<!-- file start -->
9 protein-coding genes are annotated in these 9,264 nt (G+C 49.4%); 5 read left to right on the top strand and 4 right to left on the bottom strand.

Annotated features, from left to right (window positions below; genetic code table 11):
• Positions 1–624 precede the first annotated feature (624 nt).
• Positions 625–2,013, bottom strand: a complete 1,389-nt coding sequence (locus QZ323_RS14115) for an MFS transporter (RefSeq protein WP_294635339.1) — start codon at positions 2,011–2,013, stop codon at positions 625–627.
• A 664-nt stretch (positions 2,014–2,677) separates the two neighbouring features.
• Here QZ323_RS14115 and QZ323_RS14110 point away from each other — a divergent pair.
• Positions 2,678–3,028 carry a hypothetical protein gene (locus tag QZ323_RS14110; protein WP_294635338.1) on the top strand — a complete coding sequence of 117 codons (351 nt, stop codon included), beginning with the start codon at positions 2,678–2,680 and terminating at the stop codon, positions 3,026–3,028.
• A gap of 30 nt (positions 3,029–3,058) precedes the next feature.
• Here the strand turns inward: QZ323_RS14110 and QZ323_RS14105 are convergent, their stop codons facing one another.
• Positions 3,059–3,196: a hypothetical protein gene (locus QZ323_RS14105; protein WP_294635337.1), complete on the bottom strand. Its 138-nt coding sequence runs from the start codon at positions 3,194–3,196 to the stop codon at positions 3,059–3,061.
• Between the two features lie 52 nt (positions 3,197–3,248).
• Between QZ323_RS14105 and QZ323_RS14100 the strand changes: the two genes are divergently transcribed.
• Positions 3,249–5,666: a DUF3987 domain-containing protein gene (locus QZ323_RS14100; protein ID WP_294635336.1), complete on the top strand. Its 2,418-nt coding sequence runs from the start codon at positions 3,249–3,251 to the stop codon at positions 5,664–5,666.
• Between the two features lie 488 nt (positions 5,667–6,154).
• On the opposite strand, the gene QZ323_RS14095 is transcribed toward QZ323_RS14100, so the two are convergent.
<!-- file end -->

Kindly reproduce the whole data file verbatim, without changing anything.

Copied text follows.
9 protein-coding genes are annotated in these 9,264 nt (G+C 49.4%); 5 read left to right on the top strand and 4 right to left on the bottom strand.

Annotated features, from left to right (window positions below; genetic code table 11):
• Positions 1–624 precede the first annotated feature (624 nt).
• Positions 625–2,013, bottom strand: a complete 1,389-nt coding sequence (locus QZ323_RS14115) for an MFS transporter (RefSeq protein WP_294635339.1) — start codon at positions 2,011–2,013, stop codon at positions 625–627.
• A 664-nt stretch (positions 2,014–2,677) separates the two neighbouring features.
• Here QZ323_RS14115 and QZ323_RS14110 point away from each other — a divergent pair.
• Positions 2,678–3,028 carry a hypothetical protein gene (locus tag QZ323_RS14110; protein WP_294635338.1) on the top strand — a complete coding sequence of 117 codons (351 nt, stop codon included), beginning with the start codon at positions 2,678–2,680 and terminating at the stop codon, positions 3,026–3,028.
• A gap of 30 nt (positions 3,029–3,058) precedes the next feature.
• Here the strand turns inward: QZ323_RS14110 and QZ323_RS14105 are convergent, their stop codons facing one another.
• Positions 3,059–3,196: a hypothetical protein gene (locus QZ323_RS14105; protein WP_294635337.1), complete on the bottom strand. Its 138-nt coding sequence runs from the start codon at positions 3,194–3,196 to the stop codon at positions 3,059–3,061.
• Between the two features lie 52 nt (positions 3,197–3,248).
• Between QZ323_RS14105 and QZ323_RS14100 the strand changes: the two genes are divergently transcribed.
• Positions 3,249–5,666: a DUF3987 domain-containing protein gene (locus QZ323_RS14100; protein ID WP_294635336.1), complete on the top strand. Its 2,418-nt coding sequence runs from the start codon at positions 3,249–3,251 to the stop codon at positions 5,664–5,666.
• Between the two features lie 488 nt (positions 5,667–6,154).
• On the opposite strand, the gene QZ323_RS14095 is transcribed toward QZ323_RS14100, so the two are convergent.